PE Funds Reel in More Than $1 Trillion
Predictions that the leveraged buyout industry is headed towards a major shakeout isn't unreasonable, but the amount of capital institutional investors committed in 2008 coupled with the amount of capital that has yet to be invested may suggest otherwise.
January 26, 2009
The private equity industry isn't finished yet.
Talk that the leveraged buyout industry could be heading towards a major shakeout isn't unreasonable, especially considering that many businesses owned by LBO firms have declared bankruptcy or are wrestling with meeting debt obligations and the recession. But, the amount of capital institutional investors committed in 2008 coupled with the amount of capital that has yet to be invested suggests otherwise.
Two of the latest beneficiaries are Toronto's Onex, which announced Friday that it had raised $3 billion for its third private equity fund, and London's CVC Capital Partners' closing on almost $14.4 billion for its fifth buyout fund. Although CVC didn't issue a news release about the new fund, a source confirmed.
The London- and New York-based alternative assets research consultancy found that 768 private equity funds secured $554 billion globally last year, marking the second-highest record year of fundraising in the industry.
Out of this amount, 170 buyout funds amassed $216.1 billion, followed by 166 real estate funds with $116.8 billion and 217 venture capital partnerships that closed on $49.4 billion. The number of distressed funds amounted to 23 that raised $42.5 billion and ranked fourth in the type of vehicles that garnered commitments last year.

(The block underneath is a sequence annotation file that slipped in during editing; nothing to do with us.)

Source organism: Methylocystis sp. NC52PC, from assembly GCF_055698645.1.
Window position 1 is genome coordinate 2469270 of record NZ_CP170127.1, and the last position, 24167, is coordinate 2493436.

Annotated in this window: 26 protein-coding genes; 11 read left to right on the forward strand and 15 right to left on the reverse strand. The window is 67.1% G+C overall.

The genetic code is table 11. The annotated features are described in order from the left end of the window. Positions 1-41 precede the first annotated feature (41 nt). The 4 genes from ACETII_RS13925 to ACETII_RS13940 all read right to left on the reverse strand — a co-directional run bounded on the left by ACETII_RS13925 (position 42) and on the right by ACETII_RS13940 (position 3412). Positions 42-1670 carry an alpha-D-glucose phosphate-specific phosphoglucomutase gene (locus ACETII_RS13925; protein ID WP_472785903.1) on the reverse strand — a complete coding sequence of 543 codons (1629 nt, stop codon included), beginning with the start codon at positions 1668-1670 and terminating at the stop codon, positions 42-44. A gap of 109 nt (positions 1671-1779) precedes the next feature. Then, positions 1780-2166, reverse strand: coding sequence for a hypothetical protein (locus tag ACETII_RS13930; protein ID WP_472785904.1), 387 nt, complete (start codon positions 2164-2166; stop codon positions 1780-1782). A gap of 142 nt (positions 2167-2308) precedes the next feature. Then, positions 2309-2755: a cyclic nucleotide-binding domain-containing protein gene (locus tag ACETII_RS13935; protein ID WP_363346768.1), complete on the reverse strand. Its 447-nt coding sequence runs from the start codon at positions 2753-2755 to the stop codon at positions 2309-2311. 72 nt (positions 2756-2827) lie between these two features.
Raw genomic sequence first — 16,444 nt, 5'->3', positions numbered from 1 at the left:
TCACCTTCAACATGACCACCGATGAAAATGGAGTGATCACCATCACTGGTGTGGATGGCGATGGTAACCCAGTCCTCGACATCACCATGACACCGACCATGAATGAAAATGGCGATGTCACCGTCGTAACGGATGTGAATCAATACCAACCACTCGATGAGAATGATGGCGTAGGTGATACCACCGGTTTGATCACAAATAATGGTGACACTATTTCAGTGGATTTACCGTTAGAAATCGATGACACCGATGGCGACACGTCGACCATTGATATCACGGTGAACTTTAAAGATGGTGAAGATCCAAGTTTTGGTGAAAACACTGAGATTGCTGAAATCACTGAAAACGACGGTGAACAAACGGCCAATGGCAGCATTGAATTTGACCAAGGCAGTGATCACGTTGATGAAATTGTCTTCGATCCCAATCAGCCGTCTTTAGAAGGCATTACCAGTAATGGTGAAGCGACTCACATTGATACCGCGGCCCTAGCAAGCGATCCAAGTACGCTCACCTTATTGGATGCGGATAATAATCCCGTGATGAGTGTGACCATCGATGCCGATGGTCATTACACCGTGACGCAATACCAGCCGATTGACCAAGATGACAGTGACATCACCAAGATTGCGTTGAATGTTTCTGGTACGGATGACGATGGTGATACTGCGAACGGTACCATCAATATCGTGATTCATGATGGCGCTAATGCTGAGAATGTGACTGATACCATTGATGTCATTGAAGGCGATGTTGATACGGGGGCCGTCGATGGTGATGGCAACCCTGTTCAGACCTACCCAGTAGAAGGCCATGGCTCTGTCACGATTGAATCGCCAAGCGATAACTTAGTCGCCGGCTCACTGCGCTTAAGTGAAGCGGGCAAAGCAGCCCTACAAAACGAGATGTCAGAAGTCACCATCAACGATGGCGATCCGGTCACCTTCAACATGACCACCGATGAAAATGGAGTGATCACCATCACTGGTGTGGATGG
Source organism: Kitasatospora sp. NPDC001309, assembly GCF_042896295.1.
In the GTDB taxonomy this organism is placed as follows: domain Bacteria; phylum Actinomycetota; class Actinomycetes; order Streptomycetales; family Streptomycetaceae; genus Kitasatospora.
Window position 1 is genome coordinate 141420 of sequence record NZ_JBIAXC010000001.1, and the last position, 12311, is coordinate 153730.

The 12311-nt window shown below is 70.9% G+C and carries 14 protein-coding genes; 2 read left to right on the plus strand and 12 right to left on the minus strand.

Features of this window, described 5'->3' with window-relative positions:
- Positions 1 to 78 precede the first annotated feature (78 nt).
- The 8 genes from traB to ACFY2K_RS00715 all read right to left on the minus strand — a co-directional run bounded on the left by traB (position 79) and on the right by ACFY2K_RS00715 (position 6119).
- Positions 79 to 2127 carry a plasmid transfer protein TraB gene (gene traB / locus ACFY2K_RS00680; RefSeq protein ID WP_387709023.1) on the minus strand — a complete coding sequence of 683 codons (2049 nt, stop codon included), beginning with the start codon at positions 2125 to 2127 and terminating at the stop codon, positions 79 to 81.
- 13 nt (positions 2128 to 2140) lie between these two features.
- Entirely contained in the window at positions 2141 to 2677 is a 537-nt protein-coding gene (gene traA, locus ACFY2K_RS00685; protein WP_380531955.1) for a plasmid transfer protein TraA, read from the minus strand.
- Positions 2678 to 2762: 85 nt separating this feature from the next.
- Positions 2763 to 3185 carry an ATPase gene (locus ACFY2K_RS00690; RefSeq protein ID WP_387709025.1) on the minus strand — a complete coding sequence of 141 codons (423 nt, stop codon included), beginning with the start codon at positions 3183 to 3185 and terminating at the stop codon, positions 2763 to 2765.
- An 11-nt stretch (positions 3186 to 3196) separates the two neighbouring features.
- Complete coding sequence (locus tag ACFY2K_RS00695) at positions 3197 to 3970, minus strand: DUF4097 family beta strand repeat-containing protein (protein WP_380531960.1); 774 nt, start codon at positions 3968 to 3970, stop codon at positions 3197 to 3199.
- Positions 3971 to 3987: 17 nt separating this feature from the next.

The US accounted for the lion's share of private equity capital raised globally as 390 funds drew $318.1 billion. Europe followed with 203 funds worth $143.6 billion, while 175 funds from Asia and other global areas racked up $92.2 billion in commitments.
Despite the success of funds like Onex and CVC, the buyout industry's overall fundraising prospects in 2009 remain questionable. Faced with liquidity constraints and asset allocation issues, some institutional investors began pulling back on their commitments to partnerships last year. Many investors are expected to sell private equity and venture capital fund interests this years, whereas others don't plan to re-commit capital to funds they're currently invested in.
"I think there will be some [firms] that naturally fall by the wayside, maybe at a higher volume than in the past," said Paul Ciriello, managing director at Fairhaven Capital, a Cambridge, Mass.-based venture capital firm.
Fairhaven raised a new $250 million fund last year, which has made four investments in 2007 and one in 2008.
Even so, 300 funds secured more than $200 billion in commitments in the second half of 2008.
If Preqin's data offer any indication, the predicament institutions are dealing with doesn't seem to have discouraged the general partners of investment partnerships from seeking to raise new money.
There are 1,684 funds seeking to raise $888 billion, whereas the top 10 private equity fund managers collectively oversee a $197 billion war chest of commitments that they can draw upon to fund new deals, according to Preqin.
Preqin said the majority of investors remain positive towards private equity, as research in December noted that 29% of investors intend to increase their private equity portfolios in the medium to long term, while 67% plan to maintain their existing allocations.
In short, the private equity business doesn't appear in imminent danger of collapse.
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